Beyond the Watchdog Label: The Media Bias Chart’s Mission to Bridge the Political Divide
Photo by Brett Jordan on Unsplash

Beyond the Watchdog Label: The Media Bias Chart’s Mission to Bridge the Political Divide

Ad Fontes Media explains why language matters and why they prefer the “News Intelligence” label



By Erin Fox-Ramirez and Jennifer Arvin Furlong

Ad Fontes Media exists to bring people together, to challenge divisiveness, and facilitate meaningful debate across differing perspectives. If we are to reduce polarization and repair relationships, we must recognize the important role that language plays in achieving these goals. The language we use is a direct reflection of our culture and our values and helps us to create meaning in the world around us. This is why we are intentional in the language we use to describe the information we rate, as well as in the language we use to describe our organization.

Although the Media Bias Chart® strikes many observers as an intuitive infographic, it’s really complex. The Media Bias Chart is a combination of a defined taxonomy (a system of classification) and a methodology (a repeatable process) for placing news and news-like sources within that taxonomy. We produce objective, reproducible, quantitative, comprehensive, large-scale data analyses, which is no easy task.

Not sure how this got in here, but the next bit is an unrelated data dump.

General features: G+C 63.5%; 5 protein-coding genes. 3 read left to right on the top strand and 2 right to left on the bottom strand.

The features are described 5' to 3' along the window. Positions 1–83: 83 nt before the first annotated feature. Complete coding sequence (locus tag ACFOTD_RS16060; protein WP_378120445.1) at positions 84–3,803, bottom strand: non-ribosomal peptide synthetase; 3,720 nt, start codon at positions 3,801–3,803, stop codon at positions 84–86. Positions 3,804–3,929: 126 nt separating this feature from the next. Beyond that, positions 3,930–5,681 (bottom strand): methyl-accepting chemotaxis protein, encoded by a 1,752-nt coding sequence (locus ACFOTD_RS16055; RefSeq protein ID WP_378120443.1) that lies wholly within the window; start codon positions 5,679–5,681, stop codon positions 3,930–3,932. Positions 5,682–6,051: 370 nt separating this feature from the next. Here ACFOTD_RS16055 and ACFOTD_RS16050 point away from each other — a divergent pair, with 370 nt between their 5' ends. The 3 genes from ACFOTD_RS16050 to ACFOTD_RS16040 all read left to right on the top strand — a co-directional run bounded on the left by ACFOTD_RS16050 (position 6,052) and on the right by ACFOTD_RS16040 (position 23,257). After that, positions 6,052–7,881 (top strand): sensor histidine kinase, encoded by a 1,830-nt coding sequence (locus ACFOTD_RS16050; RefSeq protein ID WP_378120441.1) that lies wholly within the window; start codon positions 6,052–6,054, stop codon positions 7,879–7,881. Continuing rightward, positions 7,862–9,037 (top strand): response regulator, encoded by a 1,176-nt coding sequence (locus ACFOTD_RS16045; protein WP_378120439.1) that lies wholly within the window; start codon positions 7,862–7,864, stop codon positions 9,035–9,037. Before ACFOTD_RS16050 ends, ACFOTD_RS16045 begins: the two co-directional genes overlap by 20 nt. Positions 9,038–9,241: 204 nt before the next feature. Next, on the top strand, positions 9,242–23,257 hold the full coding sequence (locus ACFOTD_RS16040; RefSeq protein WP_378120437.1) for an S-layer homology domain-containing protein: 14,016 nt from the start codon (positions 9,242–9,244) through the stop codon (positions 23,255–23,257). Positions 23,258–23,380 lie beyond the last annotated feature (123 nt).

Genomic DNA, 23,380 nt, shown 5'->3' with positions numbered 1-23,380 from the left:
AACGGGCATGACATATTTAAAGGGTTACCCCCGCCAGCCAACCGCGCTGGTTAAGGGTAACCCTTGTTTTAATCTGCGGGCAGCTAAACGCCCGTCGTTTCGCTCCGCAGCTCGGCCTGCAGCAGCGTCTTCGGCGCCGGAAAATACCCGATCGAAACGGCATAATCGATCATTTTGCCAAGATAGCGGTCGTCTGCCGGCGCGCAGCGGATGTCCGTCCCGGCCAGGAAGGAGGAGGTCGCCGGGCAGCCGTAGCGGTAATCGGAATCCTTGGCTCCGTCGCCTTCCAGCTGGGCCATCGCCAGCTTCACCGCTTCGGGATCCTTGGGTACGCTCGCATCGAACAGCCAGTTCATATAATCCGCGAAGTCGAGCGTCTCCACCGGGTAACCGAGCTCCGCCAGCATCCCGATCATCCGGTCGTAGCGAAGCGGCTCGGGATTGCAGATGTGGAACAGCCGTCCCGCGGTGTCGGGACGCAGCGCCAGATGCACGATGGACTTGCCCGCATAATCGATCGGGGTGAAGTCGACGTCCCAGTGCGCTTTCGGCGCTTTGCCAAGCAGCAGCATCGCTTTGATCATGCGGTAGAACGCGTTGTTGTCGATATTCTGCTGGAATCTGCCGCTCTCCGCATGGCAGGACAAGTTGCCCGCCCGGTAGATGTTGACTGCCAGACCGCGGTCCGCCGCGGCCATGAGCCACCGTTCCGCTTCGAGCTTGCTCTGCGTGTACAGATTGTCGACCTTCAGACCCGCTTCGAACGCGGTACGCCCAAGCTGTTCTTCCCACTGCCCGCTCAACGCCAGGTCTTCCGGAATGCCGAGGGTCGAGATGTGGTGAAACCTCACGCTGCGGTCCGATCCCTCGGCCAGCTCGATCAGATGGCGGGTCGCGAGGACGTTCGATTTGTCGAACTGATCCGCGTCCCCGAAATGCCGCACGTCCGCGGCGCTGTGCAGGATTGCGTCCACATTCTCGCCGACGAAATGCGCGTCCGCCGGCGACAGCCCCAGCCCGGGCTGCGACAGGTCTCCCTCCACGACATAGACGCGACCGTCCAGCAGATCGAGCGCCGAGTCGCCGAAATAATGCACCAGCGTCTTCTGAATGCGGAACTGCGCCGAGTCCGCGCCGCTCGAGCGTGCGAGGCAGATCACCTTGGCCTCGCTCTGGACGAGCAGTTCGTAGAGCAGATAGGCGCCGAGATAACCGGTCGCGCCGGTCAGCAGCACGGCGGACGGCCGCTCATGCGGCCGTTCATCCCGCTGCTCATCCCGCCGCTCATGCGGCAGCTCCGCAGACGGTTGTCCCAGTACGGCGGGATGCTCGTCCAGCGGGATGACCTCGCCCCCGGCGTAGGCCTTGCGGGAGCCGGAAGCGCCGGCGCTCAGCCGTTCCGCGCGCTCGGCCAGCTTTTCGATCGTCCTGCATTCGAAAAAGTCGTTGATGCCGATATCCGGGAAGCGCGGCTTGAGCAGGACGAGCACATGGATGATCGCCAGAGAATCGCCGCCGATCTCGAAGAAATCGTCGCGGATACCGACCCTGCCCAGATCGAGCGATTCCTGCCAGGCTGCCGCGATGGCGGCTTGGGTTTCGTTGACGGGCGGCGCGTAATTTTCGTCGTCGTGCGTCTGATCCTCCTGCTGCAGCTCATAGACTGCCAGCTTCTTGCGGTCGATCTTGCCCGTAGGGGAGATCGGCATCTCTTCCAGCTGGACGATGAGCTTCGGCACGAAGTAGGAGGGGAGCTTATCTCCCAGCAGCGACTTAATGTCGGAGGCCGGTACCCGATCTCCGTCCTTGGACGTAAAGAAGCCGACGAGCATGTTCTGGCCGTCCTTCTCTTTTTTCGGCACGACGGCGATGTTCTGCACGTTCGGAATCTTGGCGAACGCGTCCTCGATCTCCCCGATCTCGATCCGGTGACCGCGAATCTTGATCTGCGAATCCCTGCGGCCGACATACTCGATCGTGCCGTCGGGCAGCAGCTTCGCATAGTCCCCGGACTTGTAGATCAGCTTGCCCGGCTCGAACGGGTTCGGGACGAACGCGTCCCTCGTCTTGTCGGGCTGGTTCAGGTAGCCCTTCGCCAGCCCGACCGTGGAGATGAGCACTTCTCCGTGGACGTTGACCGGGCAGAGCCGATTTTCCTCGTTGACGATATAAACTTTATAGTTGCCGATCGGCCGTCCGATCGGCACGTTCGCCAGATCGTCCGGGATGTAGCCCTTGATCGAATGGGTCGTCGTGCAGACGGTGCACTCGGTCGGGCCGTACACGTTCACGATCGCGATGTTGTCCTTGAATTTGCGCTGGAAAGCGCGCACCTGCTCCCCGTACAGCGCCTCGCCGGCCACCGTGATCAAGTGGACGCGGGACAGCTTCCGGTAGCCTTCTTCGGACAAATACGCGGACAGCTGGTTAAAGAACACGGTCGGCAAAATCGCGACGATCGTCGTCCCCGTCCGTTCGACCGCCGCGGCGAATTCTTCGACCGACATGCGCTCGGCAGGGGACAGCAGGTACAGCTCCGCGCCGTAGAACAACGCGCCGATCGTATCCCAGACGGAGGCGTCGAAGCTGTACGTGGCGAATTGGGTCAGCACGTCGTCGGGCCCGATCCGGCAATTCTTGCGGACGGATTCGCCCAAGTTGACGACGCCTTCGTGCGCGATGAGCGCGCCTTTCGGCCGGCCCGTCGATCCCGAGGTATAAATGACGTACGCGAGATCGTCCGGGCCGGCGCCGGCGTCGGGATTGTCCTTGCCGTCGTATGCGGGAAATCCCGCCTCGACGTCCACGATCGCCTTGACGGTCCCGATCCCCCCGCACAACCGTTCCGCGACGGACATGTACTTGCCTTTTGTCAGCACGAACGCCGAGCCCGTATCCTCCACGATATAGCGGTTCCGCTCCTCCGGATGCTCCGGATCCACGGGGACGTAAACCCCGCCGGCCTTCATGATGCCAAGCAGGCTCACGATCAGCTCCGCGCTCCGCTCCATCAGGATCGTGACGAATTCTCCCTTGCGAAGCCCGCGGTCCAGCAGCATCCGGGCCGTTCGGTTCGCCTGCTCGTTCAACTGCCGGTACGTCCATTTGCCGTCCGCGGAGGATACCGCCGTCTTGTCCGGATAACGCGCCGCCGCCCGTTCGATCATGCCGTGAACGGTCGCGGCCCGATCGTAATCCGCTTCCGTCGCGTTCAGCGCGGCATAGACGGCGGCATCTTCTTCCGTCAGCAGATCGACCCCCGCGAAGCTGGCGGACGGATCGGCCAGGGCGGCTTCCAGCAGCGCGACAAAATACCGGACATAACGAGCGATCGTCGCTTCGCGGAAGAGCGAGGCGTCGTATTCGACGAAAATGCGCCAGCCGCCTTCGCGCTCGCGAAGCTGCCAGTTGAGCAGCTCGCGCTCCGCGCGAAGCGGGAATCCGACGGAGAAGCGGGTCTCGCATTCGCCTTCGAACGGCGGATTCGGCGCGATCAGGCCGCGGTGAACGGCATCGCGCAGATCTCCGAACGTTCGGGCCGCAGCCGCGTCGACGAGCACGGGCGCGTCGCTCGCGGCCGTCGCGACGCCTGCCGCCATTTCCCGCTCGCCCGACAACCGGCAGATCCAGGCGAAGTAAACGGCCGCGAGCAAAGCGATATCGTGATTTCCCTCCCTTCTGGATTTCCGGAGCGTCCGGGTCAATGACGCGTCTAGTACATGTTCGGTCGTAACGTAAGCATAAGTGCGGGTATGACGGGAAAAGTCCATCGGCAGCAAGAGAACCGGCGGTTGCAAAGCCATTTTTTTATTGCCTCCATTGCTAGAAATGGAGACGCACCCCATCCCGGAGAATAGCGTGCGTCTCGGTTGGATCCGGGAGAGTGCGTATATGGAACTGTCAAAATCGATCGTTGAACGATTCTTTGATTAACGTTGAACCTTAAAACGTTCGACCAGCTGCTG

News stories are often complex and multifaceted, covering a wide range of topics, while using varying methods and processes to tell a story. Thus, the chart is a multi-dimensional concept that incorporates many cultural and political factors that inform our content analysis methodology. Our system of news content ratings produce data that we hope will encourage more discussions and a willingness to consider multiple points of view. This is why we don’t call ourselves a “watchdog” organization. 

We are aware of the importance of language, and being labeled a “watchdog” suggests we interfere or meddle in journalistic practices, maybe even confrontationally. We are a news intelligence organization, providing insights about the news so you can make more informed decisions about which sources you choose to consume for yourselves. We do monitor the news media for reliability and bias, and present our findings in the form of the Media Bias Chart. Our aim is to uplift the news ecosystem so that society as a whole may benefit from higher reliability news sources.

What language should we consistently use? The language on the #MediaBiasChart.

Flagship Media Bias Chart August 2023

According to findings from More in Common, Americans believe 55% of Democrats and Republicans hold extreme views, when in reality it is closer to 30%. However, “…more than three quarters of Americans believe our differences are not so great that we cannot come together,” More in Common concluded. How do we bridge this perception gap – between what we think of those with opposing political beliefs, and those we call friends and neighbors? It begins with clarity in communication. To avoid ambiguity and prevent assumptions, it’s critical to be intentional and specific in the words we use.